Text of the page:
Key to Success: Avoid Vampires


avoid vampires

Vampires are all the rage these days in best selling books and TV shows, but there is one type of Vampire that will suck the success right out of you. It isn’t romantic or cool but it offers a sort of attraction that the common man finds irresistible. That is the “Time Vampire”.  There are quite a few time vampires in the modern world. These are things that suck up vast quantities of time and provide little or no benefit. A typical symptom of being the victim of a time vampire is that you start the vampire activity and the next thing you know it is hours later and you say “where did the time go?

Time VampireBeginning in the 1960’s the growing time vampire was television. Prior to that the programming was too sporadic so TV wasn’t a major time vampire but during the 1960’s the couch potato was born. According to Nielsen reports, the average American today watches 34 hours of live TV a week plus another 3-6 hours of taped TV. This is very close to the traditional 40 hour work week. So if this 39 hours was put to productive use it is quite possible that you could double your income or start a second career that could lead to your escaping the “rat race”.

As a matter of fact, that is exactly what I did. Many years ago, I gave up watching TV and used those extra hours to write my first book on dealing with some health problems I had experienced including Crohn’s disease and Geographic Tongue. Later I was able to quit my 9-5 job all together and work on a freelance basis.

Other Time Vampires

In addition television, some other time vampires are video games. Often victims of the video game time vampire becomes so engrossed in the game that they don’t care about eating or sleeping all they want to do is play the game. Game makers often purposely seek to incorporate addictive characteristics  into the game in an effort to sell more copies.

According to metrics2, 23% have felt “addicted to video games”, with about one-third of males (31%) and a little more than one in ten females (13%) feeling ”addicted.” 44% of youth also report that their friends are addicted to games. So it appears that it is easier to recognize addiction in others than in yourself. Some of the side effects of video addiction are being more “likely to perform poorly in school, get into physical fights      and/or be physically heavier.”   WebMD lists video game addiction as a “modern-day psychological disorder”.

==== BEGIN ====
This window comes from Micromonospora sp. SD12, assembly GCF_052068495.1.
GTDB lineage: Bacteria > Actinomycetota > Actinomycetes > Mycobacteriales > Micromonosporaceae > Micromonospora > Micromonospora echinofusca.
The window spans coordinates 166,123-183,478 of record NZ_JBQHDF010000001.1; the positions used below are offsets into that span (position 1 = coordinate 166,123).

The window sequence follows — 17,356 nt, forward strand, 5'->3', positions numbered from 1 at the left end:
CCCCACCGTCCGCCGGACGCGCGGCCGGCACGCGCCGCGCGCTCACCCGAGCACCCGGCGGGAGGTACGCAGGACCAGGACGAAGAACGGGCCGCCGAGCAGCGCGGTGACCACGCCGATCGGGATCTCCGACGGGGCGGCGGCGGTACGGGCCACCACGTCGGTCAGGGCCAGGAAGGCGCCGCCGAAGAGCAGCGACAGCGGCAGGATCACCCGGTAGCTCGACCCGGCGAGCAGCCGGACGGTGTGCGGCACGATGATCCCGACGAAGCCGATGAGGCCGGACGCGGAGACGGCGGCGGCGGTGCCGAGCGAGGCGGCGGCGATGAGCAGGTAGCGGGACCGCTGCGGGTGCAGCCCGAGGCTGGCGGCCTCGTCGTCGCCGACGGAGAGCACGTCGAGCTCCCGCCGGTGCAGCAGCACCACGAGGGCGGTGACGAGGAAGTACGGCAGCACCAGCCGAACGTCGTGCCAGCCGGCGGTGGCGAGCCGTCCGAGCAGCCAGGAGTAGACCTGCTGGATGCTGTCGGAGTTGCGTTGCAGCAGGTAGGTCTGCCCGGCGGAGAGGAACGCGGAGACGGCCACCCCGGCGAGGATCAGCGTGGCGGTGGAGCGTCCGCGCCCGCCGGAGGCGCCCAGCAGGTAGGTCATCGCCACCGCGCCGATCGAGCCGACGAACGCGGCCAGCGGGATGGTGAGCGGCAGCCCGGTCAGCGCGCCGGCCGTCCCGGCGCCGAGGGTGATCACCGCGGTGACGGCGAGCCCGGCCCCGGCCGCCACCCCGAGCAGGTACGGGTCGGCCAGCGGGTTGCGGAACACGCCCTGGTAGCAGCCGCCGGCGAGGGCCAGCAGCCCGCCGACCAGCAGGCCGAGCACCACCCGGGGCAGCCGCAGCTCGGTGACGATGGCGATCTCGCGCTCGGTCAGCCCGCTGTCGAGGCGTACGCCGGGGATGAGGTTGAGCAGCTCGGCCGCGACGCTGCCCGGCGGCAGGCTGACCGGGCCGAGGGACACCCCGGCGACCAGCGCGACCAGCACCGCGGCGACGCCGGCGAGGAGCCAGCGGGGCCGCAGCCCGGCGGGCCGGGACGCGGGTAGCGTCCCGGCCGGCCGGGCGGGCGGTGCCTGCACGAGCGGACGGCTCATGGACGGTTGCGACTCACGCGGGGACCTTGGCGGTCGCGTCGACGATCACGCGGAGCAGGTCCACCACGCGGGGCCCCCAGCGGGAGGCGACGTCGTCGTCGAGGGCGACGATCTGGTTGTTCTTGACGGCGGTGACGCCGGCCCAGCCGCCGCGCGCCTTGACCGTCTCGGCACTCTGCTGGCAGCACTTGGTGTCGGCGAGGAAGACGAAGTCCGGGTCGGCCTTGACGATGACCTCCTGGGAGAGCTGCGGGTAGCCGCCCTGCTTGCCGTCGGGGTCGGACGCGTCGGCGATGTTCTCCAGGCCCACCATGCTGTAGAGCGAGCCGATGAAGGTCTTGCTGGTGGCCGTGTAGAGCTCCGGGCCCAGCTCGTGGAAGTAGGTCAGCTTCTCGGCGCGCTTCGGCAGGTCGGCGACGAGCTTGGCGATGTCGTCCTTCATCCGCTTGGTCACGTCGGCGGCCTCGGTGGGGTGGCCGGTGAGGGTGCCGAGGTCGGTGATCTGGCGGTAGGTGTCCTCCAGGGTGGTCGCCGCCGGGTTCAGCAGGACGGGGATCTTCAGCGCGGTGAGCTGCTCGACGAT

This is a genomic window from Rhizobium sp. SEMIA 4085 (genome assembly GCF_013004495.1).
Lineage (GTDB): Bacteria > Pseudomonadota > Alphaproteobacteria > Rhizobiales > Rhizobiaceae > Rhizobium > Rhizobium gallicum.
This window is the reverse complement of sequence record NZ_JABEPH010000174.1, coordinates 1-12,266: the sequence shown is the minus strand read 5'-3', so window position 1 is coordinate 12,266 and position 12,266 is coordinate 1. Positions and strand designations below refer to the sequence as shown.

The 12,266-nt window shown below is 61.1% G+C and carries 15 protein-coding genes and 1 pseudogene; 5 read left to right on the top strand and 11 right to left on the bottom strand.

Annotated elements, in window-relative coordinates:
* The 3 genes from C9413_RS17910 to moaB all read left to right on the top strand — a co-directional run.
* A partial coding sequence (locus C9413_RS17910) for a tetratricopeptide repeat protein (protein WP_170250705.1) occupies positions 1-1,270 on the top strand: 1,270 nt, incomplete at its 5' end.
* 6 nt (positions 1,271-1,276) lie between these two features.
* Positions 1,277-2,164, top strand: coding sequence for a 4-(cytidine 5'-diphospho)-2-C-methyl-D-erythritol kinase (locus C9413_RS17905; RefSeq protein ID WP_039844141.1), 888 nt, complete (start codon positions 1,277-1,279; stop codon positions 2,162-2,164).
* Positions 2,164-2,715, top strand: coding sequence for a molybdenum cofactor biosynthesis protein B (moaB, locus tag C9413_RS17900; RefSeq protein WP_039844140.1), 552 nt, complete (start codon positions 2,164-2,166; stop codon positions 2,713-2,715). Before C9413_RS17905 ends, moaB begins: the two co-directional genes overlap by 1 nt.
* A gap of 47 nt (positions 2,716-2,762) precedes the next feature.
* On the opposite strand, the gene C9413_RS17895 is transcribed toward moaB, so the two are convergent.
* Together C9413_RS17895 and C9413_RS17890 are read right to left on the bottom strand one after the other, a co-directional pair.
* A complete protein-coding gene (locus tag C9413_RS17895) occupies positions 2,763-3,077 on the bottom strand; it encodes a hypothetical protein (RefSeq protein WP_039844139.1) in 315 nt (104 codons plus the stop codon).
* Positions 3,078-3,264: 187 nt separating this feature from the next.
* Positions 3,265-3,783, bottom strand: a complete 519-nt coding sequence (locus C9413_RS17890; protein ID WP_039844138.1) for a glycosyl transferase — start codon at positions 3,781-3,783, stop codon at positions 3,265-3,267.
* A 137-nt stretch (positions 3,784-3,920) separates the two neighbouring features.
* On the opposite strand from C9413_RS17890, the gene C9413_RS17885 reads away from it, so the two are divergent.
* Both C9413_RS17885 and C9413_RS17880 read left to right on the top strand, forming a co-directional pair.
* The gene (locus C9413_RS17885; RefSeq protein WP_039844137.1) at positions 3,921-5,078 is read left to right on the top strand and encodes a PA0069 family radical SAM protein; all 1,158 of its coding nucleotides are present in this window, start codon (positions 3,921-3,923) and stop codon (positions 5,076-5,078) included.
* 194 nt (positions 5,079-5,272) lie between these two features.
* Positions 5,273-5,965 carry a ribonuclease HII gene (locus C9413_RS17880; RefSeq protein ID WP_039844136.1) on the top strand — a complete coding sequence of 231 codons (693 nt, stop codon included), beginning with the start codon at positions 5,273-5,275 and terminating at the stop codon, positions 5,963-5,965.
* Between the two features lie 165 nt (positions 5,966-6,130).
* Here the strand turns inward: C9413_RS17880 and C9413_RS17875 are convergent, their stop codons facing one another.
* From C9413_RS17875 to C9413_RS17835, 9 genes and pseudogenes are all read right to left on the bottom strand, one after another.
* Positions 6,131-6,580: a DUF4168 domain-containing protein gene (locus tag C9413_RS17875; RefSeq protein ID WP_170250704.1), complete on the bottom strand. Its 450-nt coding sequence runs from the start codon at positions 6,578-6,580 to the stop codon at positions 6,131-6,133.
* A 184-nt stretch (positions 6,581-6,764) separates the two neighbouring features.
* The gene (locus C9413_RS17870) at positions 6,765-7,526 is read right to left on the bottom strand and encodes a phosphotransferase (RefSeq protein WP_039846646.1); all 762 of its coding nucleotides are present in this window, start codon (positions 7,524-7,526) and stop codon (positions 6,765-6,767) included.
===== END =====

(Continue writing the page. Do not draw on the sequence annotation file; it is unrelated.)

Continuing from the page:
More on Video Game Addiction.

According to WebMD:

While most people associate addiction with substances, such as drugs or alcohol, doctors recognize addictive behaviors as well. In a WebMD feature on the definition of addiction, psychiatrist Michael Brody, MD, set forth the following criteria:

  1. The person needs more and more of a substance or behavior to keep him going.
  2. If the person does not get more of the substance or behavior, he becomes irritable and miserable.

Young says compulsive gaming meets these criteria, and she has seen severe withdrawal symptoms in game addicts. “They become angry, violent, or depressed. If [parents] take away the computer, their child sits in the corner and cries, refuses to eat, sleep, or do anything.”

Even before the advent of modern day video games I noticed the effects of game addiction while in college in the late 1970’s at the time the dominant role-playing game was Dungeons and Dragons aka. “D&D”. I started playing but noticed that the time spent was getting longer and longer until fellow players were skipping classes to play and their studies were suffering. At that point I dropped out of the game. Later I heard of adults who were so addicted that they were losing their businesses because they were spending so much time playing the game.

The key to success is to gain control of your life and get that time back from the time vampires. Just say no and avoid the time wasters and you will have plenty of time available to devote to finding a new job, or creating a new career for yourself. The key is self-control, motivation and discipline.

Say No to Time Vampires!

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About the author 

Tim McMahon

My grandfather lived through the Hyperinflation in Weimar, Germany--to say he was an original “gold bug” would be an understatement. I began reading his “hard money” newsletters at the age of 16 and the dividends from gold stocks helped put me through college. I began publishing the Financial Trend Forecaster paper newsletter in 1995 upon the death of James Moore editor of Your Window into the Future and the creator of the Moore Inflation Predictor©. FTF specializes in trends in the stock market, gold, inflation and bonds. In January of 2003, I began publishing to specialize in all forms of information about the nature of Inflation. In 2009, we added Elliott Wave University to help teach you the principles of Elliott Wave analysis. In January 2013, we began publishing OptioMoney. Connect with Tim on Google+.

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